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					     Mental Retardation and the
      Criminal Justice System

   Vulnerabilities at all stages of the CJS
   Attorney General Dick Thornburgh
   President’s Committee (1966)
   Criminal Justice System and Mental
    Retardation (1991)
   No People with MR in California Prisons?
   Estimates of those incarcerated who
    have DD
     Regional Centers in California
   Non-profit agencies which contract with
    the state Department of Developmental
    Services
   21 in California (7 in Los Angeles County)
   Provides case management and contracts
    for services—e.g. residential, day
    programs, behavior intervention
    Efforts to Address the Problem
               in California
   Los Angeles County Law Enforcement
    Liaison and Diversion Statute
   Criminal Justice Task Force for
    Developmental Disabilities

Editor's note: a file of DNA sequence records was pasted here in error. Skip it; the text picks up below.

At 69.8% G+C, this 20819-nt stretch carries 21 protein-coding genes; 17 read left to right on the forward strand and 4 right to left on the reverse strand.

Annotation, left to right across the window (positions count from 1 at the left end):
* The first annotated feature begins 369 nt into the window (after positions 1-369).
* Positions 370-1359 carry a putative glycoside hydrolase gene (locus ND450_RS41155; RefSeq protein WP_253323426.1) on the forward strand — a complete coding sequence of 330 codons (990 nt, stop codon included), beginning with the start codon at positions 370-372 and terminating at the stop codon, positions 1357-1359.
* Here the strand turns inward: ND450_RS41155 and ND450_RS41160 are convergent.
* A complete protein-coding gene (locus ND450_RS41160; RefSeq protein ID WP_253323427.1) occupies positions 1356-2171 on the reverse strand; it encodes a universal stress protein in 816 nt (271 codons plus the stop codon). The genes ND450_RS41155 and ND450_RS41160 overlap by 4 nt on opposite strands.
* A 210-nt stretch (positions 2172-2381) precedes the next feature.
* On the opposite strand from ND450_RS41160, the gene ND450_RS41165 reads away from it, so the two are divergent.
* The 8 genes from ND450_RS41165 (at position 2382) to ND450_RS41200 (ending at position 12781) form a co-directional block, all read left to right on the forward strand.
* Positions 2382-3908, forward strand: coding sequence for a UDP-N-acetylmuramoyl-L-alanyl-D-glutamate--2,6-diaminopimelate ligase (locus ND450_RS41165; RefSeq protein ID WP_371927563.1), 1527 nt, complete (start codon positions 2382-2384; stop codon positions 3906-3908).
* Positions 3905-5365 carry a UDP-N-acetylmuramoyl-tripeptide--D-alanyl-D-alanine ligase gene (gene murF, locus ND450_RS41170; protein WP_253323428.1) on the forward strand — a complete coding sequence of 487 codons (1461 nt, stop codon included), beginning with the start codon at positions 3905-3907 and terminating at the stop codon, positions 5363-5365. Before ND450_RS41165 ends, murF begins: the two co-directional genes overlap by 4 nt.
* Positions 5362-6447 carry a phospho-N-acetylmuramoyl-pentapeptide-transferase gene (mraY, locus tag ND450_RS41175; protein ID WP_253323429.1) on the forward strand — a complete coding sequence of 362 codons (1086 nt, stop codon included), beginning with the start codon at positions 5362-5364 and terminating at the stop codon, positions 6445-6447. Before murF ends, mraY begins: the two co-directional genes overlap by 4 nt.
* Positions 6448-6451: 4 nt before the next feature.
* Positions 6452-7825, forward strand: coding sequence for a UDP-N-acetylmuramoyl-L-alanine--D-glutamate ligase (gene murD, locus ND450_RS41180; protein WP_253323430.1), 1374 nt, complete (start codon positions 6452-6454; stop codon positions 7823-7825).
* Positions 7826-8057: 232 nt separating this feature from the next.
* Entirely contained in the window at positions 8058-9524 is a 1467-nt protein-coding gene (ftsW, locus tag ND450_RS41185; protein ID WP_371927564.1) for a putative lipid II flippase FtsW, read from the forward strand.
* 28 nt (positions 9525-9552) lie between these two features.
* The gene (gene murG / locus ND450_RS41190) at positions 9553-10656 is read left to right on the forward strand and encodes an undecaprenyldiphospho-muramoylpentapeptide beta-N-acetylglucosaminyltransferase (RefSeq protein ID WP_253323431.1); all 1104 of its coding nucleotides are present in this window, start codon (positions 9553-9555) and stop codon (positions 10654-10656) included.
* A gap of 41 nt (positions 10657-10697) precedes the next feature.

   SCLARC’s Forensic Project (1997)
   Requirement for “Forensic Expertise” at all
    regional centers (2000)
   ARCA Forensic Task Force
SCLARC          Forensic Project Components

1.   Juvenile Liaison Program


2.   Training


3.   Multi-Agency Advisory Board


4.   Forensic Assessment Team
Multi-Agency Advisory Board Members
Department of Mental Health

County Probation Department (Adult and Juvenile)

County Department of Children and Family Services

County Public Defender (Adult and Juvenile)

County District Attorney & City Attorney

Sheriffs Department

Los Angeles Police Department

State Parole Office (Department of Corrections)

Los Angeles County Regional Centers

Forensic Project Representatives
       Steps of the Criminal Justice
                  Process
    Direct service and advocacy must be provided at
    these stages of involvement in the criminal
    justice system:
 Prevention                  Preparation for Court